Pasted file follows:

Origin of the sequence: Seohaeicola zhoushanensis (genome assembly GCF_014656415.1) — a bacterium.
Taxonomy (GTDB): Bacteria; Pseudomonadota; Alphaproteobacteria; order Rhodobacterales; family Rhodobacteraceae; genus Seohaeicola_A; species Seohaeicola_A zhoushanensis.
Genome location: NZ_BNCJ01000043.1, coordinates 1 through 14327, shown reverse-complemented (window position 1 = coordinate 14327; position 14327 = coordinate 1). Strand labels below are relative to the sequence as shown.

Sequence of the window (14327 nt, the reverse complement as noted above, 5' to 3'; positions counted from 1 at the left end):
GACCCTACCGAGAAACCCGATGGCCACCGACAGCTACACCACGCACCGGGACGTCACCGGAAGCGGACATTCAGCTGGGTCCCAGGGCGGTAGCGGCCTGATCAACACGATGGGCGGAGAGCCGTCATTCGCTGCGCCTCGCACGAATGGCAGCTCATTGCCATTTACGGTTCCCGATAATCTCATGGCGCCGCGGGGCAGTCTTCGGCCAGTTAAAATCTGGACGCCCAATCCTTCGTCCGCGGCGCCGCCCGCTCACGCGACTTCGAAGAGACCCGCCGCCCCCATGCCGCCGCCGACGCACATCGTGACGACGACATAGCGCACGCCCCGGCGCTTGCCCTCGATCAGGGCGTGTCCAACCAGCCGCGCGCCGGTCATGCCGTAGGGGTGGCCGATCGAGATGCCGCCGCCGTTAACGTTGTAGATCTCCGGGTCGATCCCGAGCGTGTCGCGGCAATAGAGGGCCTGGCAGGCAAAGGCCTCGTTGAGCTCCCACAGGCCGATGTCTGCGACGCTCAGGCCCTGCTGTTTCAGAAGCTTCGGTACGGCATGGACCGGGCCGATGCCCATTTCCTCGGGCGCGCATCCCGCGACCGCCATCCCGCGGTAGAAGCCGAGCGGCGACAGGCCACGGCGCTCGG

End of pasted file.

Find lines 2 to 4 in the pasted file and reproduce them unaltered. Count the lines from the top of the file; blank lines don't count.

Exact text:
Taxonomy (GTDB): Bacteria; Pseudomonadota; Alphaproteobacteria; order Rhodobacterales; family Rhodobacteraceae; genus Seohaeicola_A; species Seohaeicola_A zhoushanensis.
Genome location: NZ_BNCJ01000043.1, coordinates 1 through 14327, shown reverse-complemented (window position 1 = coordinate 14327; position 14327 = coordinate 1). Strand labels below are relative to the sequence as shown.

Sequence of the window (14327 nt, the reverse complement as noted above, 5' to 3'; positions counted from 1 at the left end):